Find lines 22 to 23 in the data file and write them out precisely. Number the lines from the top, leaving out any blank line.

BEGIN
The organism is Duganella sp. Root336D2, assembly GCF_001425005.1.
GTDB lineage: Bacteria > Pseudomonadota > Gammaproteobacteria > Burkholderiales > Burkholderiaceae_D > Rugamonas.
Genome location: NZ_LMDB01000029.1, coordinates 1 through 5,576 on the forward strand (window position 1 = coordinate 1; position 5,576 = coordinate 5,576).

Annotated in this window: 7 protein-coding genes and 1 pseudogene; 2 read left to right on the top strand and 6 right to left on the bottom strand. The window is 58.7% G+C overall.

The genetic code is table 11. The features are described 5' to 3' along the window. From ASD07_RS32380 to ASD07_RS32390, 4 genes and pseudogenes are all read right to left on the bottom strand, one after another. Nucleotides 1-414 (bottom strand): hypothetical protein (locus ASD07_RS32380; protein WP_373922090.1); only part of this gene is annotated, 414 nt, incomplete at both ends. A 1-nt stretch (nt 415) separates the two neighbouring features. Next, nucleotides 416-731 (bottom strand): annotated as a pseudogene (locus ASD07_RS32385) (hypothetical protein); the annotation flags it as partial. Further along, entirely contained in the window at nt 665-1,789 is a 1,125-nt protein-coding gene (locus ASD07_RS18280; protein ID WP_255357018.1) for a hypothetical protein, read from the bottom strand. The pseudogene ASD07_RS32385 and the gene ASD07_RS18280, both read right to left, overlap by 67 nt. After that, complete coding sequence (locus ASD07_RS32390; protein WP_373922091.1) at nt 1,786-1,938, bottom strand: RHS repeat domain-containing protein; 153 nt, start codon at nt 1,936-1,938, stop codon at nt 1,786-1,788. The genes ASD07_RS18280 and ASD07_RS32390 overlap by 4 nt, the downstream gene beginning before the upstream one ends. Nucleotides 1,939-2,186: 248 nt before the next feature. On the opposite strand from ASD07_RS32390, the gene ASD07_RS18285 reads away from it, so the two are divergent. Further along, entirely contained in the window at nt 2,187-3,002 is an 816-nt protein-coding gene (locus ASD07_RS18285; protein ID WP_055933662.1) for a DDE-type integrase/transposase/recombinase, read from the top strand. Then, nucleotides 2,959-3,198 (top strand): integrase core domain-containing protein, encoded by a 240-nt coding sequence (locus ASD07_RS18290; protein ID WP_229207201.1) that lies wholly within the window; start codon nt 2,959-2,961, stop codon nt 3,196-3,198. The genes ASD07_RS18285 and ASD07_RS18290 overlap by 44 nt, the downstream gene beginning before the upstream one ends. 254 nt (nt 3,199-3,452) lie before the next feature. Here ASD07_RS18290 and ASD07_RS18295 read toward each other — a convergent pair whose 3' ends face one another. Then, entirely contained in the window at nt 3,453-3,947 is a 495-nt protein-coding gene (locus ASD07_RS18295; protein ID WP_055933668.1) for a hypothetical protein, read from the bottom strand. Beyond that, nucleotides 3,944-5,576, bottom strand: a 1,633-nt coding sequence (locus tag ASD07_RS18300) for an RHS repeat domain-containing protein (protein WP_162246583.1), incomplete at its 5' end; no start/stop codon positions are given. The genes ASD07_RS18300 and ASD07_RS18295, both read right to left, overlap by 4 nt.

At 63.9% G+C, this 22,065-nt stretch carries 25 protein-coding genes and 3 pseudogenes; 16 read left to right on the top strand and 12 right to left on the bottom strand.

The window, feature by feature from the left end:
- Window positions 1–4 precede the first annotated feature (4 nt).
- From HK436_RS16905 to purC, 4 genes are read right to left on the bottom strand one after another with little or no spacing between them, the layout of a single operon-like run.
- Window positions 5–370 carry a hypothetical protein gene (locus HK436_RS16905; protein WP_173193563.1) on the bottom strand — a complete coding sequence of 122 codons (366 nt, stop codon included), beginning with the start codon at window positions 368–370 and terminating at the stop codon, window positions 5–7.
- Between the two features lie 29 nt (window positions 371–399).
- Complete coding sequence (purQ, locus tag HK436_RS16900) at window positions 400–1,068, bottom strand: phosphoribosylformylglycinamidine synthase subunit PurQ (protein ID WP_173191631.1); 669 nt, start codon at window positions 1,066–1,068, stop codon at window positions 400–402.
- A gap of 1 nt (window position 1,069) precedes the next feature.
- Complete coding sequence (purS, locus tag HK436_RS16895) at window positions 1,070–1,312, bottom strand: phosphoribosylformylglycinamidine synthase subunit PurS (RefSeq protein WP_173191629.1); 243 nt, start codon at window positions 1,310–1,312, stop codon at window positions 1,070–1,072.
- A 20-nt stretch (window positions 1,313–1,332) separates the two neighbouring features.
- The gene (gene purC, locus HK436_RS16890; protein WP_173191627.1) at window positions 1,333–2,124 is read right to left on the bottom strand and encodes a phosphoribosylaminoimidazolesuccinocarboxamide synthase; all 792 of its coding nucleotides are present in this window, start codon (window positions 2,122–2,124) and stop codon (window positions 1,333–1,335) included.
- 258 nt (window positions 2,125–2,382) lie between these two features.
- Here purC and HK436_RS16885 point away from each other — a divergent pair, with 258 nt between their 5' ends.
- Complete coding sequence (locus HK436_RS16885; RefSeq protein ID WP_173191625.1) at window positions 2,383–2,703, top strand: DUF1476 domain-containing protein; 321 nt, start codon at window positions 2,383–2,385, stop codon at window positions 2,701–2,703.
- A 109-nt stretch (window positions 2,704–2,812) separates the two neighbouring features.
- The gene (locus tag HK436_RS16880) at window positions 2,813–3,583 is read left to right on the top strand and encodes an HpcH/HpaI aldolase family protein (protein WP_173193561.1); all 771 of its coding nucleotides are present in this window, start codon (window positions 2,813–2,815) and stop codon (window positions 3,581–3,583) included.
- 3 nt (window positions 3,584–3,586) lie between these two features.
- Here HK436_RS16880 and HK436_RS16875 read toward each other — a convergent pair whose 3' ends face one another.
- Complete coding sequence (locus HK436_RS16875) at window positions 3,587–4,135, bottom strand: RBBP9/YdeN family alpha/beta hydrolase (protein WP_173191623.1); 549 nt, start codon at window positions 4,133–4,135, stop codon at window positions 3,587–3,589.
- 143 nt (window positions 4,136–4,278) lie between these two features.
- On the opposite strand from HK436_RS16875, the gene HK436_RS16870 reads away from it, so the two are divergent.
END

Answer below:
- 3 nt (window positions 3,584–3,586) lie between these two features.
- Here HK436_RS16880 and HK436_RS16875 read toward each other — a convergent pair whose 3' ends face one another.